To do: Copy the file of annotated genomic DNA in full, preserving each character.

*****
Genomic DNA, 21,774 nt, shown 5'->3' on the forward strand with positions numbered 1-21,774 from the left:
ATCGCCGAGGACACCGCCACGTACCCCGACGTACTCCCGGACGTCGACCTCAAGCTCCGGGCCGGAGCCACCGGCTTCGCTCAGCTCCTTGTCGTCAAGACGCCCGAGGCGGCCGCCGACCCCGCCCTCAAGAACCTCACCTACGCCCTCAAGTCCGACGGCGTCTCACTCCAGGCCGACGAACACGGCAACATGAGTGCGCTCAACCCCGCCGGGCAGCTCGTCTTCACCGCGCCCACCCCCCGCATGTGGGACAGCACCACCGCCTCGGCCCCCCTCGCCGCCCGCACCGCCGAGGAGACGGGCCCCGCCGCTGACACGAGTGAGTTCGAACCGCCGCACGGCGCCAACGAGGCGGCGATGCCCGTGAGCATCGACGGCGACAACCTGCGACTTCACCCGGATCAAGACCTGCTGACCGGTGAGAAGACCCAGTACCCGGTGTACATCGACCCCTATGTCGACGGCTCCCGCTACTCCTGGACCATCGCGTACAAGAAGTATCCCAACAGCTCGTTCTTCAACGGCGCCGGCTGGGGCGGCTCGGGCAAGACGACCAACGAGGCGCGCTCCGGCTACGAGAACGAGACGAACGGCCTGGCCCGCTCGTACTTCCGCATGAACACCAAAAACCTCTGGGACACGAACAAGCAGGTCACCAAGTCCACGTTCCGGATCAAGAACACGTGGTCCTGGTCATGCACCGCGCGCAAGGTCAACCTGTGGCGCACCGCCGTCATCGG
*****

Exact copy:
Genomic DNA, 21,774 nt, shown 5'->3' on the forward strand with positions numbered 1-21,774 from the left:
ATCGCCGAGGACACCGCCACGTACCCCGACGTACTCCCGGACGTCGACCTCAAGCTCCGGGCCGGAGCCACCGGCTTCGCTCAGCTCCTTGTCGTCAAGACGCCCGAGGCGGCCGCCGACCCCGCCCTCAAGAACCTCACCTACGCCCTCAAGTCCGACGGCGTCTCACTCCAGGCCGACGAACACGGCAACATGAGTGCGCTCAACCCCGCCGGGCAGCTCGTCTTCACCGCGCCCACCCCCCGCATGTGGGACAGCACCACCGCCTCGGCCCCCCTCGCCGCCCGCACCGCCGAGGAGACGGGCCCCGCCGCTGACACGAGTGAGTTCGAACCGCCGCACGGCGCCAACGAGGCGGCGATGCCCGTGAGCATCGACGGCGACAACCTGCGACTTCACCCGGATCAAGACCTGCTGACCGGTGAGAAGACCCAGTACCCGGTGTACATCGACCCCTATGTCGACGGCTCCCGCTACTCCTGGACCATCGCGTACAAGAAGTATCCCAACAGCTCGTTCTTCAACGGCGCCGGCTGGGGCGGCTCGGGCAAGACGACCAACGAGGCGCGCTCCGGCTACGAGAACGAGACGAACGGCCTGGCCCGCTCGTACTTCCGCATGAACACCAAAAACCTCTGGGACACGAACAAGCAGGTCACCAAGTCCACGTTCCGGATCAAGAACACGTGGTCCTGGTCATGCACCGCGCGCAAGGTCAACCTGTGGCGCACCGCCGTCATCGG